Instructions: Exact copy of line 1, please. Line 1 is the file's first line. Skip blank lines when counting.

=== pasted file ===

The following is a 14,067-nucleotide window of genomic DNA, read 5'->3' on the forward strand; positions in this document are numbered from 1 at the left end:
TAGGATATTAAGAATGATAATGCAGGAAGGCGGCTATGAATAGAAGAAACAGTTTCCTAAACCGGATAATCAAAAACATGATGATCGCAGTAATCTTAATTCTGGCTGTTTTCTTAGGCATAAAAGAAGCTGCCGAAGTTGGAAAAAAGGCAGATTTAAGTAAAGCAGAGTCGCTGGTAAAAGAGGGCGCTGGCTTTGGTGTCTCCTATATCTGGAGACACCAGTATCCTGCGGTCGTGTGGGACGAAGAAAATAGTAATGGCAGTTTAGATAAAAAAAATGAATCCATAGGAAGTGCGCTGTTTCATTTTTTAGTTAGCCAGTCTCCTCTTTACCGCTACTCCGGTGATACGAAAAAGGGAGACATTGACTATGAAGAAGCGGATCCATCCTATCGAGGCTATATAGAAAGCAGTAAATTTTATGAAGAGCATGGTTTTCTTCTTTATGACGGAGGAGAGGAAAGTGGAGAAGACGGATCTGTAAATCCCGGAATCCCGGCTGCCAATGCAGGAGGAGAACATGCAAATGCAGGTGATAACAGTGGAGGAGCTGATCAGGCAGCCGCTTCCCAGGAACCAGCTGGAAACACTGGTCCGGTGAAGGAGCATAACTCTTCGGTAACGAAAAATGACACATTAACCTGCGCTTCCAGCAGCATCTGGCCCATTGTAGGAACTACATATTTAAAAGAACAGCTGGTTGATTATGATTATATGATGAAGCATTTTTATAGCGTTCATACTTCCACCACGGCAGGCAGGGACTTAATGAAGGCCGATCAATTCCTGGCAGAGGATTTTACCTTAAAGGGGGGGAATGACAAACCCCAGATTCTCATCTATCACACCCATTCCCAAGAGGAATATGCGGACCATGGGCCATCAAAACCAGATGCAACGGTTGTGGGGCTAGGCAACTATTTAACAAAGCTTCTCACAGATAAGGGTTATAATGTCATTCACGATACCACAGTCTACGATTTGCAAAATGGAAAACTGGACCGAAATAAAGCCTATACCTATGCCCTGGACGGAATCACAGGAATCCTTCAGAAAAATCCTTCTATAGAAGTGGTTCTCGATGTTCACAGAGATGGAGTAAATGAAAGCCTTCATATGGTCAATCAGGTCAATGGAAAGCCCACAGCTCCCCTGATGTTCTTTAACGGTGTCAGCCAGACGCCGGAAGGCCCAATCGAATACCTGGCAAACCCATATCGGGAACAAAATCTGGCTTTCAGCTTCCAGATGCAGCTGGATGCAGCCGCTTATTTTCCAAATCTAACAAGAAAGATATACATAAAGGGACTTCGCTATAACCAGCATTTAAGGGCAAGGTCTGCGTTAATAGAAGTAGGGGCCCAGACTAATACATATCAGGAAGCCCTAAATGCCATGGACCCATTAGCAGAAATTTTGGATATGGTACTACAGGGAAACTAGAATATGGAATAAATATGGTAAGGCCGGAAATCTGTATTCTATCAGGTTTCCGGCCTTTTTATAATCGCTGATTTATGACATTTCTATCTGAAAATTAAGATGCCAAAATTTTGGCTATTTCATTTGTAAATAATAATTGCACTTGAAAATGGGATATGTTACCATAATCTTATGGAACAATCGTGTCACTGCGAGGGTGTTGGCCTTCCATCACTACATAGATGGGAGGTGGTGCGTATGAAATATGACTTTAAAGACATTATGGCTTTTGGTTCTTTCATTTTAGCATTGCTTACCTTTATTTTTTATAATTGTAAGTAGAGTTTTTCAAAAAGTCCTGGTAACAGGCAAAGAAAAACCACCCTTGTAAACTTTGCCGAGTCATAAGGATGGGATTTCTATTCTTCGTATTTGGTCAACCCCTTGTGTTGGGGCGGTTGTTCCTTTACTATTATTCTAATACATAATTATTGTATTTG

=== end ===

The following is a 14,067-nucleotide window of genomic DNA, read 5'->3' on the forward strand; positions in this document are numbered from 1 at the left end: